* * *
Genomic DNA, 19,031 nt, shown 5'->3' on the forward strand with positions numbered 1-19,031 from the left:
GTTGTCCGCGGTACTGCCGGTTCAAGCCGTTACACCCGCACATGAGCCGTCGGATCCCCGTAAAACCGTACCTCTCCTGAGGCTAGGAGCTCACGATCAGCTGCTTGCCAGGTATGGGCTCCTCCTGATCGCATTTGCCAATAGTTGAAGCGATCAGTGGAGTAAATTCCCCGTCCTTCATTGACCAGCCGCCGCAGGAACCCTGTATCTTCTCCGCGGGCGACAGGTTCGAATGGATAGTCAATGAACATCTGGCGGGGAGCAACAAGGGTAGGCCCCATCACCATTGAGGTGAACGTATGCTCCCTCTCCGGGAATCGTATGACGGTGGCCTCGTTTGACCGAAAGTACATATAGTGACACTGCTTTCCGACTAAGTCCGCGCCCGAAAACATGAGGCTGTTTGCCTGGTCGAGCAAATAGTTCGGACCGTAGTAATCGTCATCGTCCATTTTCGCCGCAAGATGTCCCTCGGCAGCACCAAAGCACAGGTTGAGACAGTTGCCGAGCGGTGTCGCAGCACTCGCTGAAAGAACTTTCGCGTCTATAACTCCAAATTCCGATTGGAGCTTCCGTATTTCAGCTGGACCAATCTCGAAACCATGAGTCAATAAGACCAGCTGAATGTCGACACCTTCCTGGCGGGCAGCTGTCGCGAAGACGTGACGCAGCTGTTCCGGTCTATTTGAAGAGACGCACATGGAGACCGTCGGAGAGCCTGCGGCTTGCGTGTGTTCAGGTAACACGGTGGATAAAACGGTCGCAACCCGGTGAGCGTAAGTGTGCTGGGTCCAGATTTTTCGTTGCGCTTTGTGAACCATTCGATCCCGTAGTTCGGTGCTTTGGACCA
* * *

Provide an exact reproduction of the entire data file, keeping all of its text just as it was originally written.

Genomic DNA, 19,031 nt, shown 5'->3' on the forward strand with positions numbered 1-19,031 from the left:
GTTGTCCGCGGTACTGCCGGTTCAAGCCGTTACACCCGCACATGAGCCGTCGGATCCCCGTAAAACCGTACCTCTCCTGAGGCTAGGAGCTCACGATCAGCTGCTTGCCAGGTATGGGCTCCTCCTGATCGCATTTGCCAATAGTTGAAGCGATCAGTGGAGTAAATTCCCCGTCCTTCATTGACCAGCCGCCGCAGGAACCCTGTATCTTCTCCGCGGGCGACAGGTTCGAATGGATAGTCAATGAACATCTGGCGGGGAGCAACAAGGGTAGGCCCCATCACCATTGAGGTGAACGTATGCTCCCTCTCCGGGAATCGTATGACGGTGGCCTCGTTTGACCGAAAGTACATATAGTGACACTGCTTTCCGACTAAGTCCGCGCCCGAAAACATGAGGCTGTTTGCCTGGTCGAGCAAATAGTTCGGACCGTAGTAATCGTCATCGTCCATTTTCGCCGCAAGATGTCCCTCGGCAGCACCAAAGCACAGGTTGAGACAGTTGCCGAGCGGTGTCGCAGCACTCGCTGAAAGAACTTTCGCGTCTATAACTCCAAATTCCGATTGGAGCTTCCGTATTTCAGCTGGACCAATCTCGAAACCATGAGTCAATAAGACCAGCTGAATGTCGACACCTTCCTGGCGGGCAGCTGTCGCGAAGACGTGACGCAGCTGTTCCGGTCTATTTGAAGAGACGCACATGGAGACCGTCGGAGAGCCTGCGGCTTGCGTGTGTTCAGGTAACACGGTGGATAAAACGGTCGCAACCCGGTGAGCGTAAGTGTGCTGGGTCCAGATTTTTCGTTGCGCTTTGTGAACCATTCGATCCCGTAGTTCGGTGCTTTGGACCA